These tensions have aggravated preexisting political divides and slowed down measures to hasten reconstruction. Frustration with the situation has led to protests following the earthquake, making the need for efficient rebuilding of education infrastructure all the more urgent.

In the months following the earthquake, many students had to use temporary classrooms. These classrooms are not strong enough to withstand heavy Nepal weather (including monsoons). However, students have already used them for an entire winter season.

For those involved in the rebuilding efforts of prior learning spaces, avoiding the continued use of these classrooms is a top priority in order to provide students with a safe and stable learning environment.

The Nepal government continues to seek methods for resolving political differences and hastening reconstruction as much as possible. However, the three year-plan emphasizing education infrastructure represents major progress.

Additionally, humanitarian development organizations such as Plan International have contributed in the wake of the disaster. The organization recognized the importance of this project and hence began a classroom-rebuilding initiative.

Plan International seeks to rebuild 20 of the schools that the Nepal earthquake destroyed. They also plan to repair 1,600 damaged classrooms.

In order to further extend the positive impact of these schools, the buildings will have reinforcements that can withstand tough weather conditions. Additionally, Plan International will provide extreme weather training for students and teachers.

The students who lost their learning spaces in the Nepal earthquake will gain more than a building from this project.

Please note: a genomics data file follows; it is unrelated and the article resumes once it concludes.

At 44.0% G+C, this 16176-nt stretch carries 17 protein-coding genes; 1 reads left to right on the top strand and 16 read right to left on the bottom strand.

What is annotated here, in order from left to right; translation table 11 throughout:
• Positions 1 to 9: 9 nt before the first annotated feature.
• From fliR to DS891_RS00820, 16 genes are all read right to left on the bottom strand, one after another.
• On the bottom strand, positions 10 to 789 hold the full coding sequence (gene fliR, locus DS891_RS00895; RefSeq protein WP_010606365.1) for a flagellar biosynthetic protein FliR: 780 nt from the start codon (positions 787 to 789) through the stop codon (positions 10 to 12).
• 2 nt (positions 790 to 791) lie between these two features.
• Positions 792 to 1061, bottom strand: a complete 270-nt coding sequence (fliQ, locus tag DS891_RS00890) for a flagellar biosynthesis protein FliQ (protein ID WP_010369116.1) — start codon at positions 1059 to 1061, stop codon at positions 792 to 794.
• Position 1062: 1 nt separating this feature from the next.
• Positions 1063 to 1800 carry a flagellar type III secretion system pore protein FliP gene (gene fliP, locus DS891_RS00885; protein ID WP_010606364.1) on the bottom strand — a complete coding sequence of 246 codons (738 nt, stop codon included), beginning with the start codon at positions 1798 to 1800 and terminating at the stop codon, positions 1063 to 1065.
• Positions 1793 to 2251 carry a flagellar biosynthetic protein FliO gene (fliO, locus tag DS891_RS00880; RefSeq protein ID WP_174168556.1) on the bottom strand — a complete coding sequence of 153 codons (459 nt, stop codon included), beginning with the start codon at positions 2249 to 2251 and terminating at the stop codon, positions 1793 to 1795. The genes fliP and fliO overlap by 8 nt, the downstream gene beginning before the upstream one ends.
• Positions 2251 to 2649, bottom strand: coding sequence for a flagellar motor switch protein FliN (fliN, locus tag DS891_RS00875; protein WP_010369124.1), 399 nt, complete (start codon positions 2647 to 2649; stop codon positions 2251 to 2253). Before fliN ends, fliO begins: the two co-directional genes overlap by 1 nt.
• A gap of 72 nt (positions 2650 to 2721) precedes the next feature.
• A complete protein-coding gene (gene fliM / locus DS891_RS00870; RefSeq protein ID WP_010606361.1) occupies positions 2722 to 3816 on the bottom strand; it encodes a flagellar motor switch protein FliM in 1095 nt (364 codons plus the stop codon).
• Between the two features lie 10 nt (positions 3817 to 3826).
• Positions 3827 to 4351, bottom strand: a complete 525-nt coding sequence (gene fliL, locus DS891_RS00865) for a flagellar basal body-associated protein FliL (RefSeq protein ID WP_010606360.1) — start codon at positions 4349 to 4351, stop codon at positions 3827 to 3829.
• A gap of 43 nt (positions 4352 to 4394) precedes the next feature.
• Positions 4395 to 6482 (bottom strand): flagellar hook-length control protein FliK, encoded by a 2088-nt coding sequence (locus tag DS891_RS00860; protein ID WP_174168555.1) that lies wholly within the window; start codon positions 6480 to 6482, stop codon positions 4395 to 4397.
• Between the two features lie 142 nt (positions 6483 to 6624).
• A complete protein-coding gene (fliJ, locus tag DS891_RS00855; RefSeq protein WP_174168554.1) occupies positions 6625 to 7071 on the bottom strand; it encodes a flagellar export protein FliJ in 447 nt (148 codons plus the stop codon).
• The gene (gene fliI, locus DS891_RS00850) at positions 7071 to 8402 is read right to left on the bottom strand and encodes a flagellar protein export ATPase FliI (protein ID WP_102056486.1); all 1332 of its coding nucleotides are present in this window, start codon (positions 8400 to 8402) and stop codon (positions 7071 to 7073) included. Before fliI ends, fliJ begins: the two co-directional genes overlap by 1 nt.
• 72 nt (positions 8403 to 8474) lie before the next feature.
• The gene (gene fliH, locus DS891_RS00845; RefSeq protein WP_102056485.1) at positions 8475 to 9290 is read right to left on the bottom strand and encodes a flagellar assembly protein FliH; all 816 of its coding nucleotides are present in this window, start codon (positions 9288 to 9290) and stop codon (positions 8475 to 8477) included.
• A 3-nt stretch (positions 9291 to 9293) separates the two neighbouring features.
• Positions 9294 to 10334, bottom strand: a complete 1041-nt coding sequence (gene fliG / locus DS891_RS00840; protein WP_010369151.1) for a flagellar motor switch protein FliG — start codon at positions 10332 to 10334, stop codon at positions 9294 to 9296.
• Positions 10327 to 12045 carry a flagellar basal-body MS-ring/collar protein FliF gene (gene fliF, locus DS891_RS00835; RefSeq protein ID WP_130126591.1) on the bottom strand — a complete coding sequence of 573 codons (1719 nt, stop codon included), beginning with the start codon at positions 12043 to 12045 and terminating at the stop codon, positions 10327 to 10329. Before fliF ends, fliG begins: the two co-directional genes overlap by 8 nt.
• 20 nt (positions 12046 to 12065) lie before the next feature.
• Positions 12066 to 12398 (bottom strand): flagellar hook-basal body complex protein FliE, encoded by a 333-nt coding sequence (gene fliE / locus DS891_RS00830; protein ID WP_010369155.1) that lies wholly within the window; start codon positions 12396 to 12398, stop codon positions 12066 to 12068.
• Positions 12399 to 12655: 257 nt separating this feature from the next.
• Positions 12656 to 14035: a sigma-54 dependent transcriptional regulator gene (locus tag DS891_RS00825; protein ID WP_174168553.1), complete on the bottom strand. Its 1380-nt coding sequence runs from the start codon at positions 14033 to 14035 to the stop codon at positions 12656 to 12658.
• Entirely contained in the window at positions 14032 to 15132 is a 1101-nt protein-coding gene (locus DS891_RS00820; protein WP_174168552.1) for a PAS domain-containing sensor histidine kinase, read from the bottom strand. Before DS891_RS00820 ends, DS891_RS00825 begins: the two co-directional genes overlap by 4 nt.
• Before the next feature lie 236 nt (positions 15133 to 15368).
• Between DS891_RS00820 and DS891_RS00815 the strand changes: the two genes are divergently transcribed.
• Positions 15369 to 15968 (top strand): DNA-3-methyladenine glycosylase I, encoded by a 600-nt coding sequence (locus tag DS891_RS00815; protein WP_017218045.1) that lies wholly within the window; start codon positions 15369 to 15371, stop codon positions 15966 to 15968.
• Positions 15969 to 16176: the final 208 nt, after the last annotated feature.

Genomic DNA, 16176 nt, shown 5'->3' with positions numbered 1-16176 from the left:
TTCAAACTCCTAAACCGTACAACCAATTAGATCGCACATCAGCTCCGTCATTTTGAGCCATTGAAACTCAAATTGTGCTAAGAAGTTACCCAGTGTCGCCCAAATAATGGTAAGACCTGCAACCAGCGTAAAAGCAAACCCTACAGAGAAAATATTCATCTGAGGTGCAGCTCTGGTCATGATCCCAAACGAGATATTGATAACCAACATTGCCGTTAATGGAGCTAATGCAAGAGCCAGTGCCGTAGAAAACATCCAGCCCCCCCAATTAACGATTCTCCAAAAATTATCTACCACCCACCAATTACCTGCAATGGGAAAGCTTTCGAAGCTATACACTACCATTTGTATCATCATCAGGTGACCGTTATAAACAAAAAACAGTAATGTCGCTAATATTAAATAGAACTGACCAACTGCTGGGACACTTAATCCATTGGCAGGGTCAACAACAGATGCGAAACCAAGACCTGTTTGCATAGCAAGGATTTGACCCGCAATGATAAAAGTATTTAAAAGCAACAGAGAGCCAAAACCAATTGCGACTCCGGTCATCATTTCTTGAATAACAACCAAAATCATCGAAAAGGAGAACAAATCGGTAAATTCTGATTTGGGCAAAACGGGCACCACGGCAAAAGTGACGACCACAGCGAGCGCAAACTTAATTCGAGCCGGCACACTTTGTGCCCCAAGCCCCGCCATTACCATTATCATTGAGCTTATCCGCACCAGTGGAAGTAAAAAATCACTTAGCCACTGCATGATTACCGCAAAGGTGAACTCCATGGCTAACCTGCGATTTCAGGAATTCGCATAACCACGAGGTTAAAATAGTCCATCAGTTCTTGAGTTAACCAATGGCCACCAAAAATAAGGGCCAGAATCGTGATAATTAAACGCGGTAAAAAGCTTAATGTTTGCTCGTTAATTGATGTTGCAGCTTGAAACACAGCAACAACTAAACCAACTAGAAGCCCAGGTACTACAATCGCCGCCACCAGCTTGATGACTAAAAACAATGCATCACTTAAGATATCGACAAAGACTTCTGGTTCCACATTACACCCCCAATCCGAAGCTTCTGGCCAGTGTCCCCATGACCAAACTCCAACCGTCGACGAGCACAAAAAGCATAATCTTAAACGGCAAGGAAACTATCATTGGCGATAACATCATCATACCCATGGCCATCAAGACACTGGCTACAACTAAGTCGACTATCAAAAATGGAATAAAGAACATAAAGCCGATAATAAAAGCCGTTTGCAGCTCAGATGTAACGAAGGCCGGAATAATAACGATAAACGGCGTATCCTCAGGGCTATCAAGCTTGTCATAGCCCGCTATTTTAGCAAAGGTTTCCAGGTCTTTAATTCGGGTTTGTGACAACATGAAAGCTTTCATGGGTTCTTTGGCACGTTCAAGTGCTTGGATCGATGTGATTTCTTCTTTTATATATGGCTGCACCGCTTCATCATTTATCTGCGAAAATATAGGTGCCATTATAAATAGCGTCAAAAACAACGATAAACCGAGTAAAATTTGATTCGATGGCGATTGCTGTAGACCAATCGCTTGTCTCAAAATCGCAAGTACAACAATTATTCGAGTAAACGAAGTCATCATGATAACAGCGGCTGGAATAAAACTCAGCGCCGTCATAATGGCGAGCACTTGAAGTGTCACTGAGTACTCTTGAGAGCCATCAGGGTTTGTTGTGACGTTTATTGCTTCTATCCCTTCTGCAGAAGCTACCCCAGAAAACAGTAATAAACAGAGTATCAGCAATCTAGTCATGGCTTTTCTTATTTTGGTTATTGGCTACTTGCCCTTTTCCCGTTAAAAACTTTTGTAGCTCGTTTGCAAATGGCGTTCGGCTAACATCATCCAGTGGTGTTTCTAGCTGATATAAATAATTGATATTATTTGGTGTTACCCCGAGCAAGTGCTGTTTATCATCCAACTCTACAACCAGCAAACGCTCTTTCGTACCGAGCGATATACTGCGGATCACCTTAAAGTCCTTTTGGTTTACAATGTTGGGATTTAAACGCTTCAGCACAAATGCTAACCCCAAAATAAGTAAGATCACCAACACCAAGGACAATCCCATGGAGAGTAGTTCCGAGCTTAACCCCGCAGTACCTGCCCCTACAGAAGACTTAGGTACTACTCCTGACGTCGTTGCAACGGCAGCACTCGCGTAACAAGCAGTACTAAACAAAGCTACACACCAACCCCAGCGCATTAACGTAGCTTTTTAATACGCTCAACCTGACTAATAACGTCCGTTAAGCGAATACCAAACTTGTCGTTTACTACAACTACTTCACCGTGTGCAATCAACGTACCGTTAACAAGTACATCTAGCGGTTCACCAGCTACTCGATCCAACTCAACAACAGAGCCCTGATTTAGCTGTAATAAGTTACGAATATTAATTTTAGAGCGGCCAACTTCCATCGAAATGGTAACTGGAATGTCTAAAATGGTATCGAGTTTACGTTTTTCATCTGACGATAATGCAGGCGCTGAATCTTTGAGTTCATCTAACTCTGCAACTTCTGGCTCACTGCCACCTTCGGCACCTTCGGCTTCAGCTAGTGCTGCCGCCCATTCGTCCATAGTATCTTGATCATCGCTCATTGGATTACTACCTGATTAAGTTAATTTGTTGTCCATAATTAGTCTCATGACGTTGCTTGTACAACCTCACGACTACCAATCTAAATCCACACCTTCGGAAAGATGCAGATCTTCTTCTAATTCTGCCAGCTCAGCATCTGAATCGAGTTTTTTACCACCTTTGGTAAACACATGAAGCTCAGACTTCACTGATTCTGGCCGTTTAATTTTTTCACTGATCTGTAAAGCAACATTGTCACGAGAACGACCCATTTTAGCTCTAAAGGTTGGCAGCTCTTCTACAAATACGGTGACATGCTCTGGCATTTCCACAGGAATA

They also represent increased safety for students. Schools not only provide education, but they also operate as a safe space. This rebuilding project could enact a decline in exploitation, child marriage and trafficking threats.

Charlotte Bellomy

Photo: CNN

The United Nations World Food Program announced on Wednesday a shift from emergency response efforts to long-term recovery efforts in Nepal.

The announcement signaled an end to nearly two months of emergency response efforts conducted by both Nepal’s government and multiple allies from across the globe after a large portion of the country was devastated by a 7.8 magnitude earthquake on April 25.

Serving as the largest humanitarian aid agency in the world, the WFP works to assist nearly 100 million people in 75 countries each year and participates in fighting extreme poverty, providing emergency assistance and improving infrastructure and health systems within developing communities.

Richard Ragan, Emergency Coordinator for the WFP’s response in Nepal, stated in an interview this week, “We have started the difficult transition from the emergency period to the early recovery phase – providing cash, employment and rebuilding opportunities for people heavily impacted by the disaster.” Ragan noted that the WFP has successfully provided meals to nearly 2 million displaced citizens since the disaster.

The WFP has implemented a highly effective cash-for-work program in severely affected areas, which pays citizens to build transitional housing and repair agricultural centers and, in turn, revitalizes local markets and economies. The United Nations estimates that 20,000 porters who became displaced and unemployed by the earthquake are now receiving income to repair essential road and trail networks damaged by the disaster, as well as provide vital supplies to isolated communities.